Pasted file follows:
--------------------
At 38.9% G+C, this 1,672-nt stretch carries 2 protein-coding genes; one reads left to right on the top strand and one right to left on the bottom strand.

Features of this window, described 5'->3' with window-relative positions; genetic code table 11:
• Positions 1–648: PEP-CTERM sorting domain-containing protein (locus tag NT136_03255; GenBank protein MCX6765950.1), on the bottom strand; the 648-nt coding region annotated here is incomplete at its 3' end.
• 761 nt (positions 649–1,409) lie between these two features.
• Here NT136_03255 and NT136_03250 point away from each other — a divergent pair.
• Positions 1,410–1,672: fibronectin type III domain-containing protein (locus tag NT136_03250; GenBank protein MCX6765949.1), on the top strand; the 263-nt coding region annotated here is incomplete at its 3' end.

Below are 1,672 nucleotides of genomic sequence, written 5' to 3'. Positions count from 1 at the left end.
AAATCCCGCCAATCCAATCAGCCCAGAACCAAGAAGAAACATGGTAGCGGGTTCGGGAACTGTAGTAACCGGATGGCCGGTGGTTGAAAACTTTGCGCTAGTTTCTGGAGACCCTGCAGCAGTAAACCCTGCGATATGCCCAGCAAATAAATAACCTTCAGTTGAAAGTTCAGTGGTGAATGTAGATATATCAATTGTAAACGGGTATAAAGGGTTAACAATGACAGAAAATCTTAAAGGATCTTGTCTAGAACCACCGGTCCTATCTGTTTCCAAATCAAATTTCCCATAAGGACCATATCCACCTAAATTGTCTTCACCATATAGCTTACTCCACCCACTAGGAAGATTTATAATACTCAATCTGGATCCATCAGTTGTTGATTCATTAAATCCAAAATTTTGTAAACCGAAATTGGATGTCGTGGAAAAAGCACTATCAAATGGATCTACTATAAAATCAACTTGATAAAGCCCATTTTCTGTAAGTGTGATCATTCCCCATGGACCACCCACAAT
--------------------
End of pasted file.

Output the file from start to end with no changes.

At 38.9% G+C, this 1,672-nt stretch carries 2 protein-coding genes; one reads left to right on the top strand and one right to left on the bottom strand.

Features of this window, described 5'->3' with window-relative positions; genetic code table 11:
• Positions 1–648: PEP-CTERM sorting domain-containing protein (locus tag NT136_03255; GenBank protein MCX6765950.1), on the bottom strand; the 648-nt coding region annotated here is incomplete at its 3' end.
• 761 nt (positions 649–1,409) lie between these two features.
• Here NT136_03255 and NT136_03250 point away from each other — a divergent pair.
• Positions 1,410–1,672: fibronectin type III domain-containing protein (locus tag NT136_03250; GenBank protein MCX6765949.1), on the top strand; the 263-nt coding region annotated here is incomplete at its 3' end.

Below are 1,672 nucleotides of genomic sequence, written 5' to 3'. Positions count from 1 at the left end.
AAATCCCGCCAATCCAATCAGCCCAGAACCAAGAAGAAACATGGTAGCGGGTTCGGGAACTGTAGTAACCGGATGGCCGGTGGTTGAAAACTTTGCGCTAGTTTCTGGAGACCCTGCAGCAGTAAACCCTGCGATATGCCCAGCAAATAAATAACCTTCAGTTGAAAGTTCAGTGGTGAATGTAGATATATCAATTGTAAACGGGTATAAAGGGTTAACAATGACAGAAAATCTTAAAGGATCTTGTCTAGAACCACCGGTCCTATCTGTTTCCAAATCAAATTTCCCATAAGGACCATATCCACCTAAATTGTCTTCACCATATAGCTTACTCCACCCACTAGGAAGATTTATAATACTCAATCTGGATCCATCAGTTGTTGATTCATTAAATCCAAAATTTTGTAAACCGAAATTGGATGTCGTGGAAAAAGCACTATCAAATGGATCTACTATAAAATCAACTTGATAAAGCCCATTTTCTGTAAGTGTGATCATTCCCCATGGACCACCCACAAT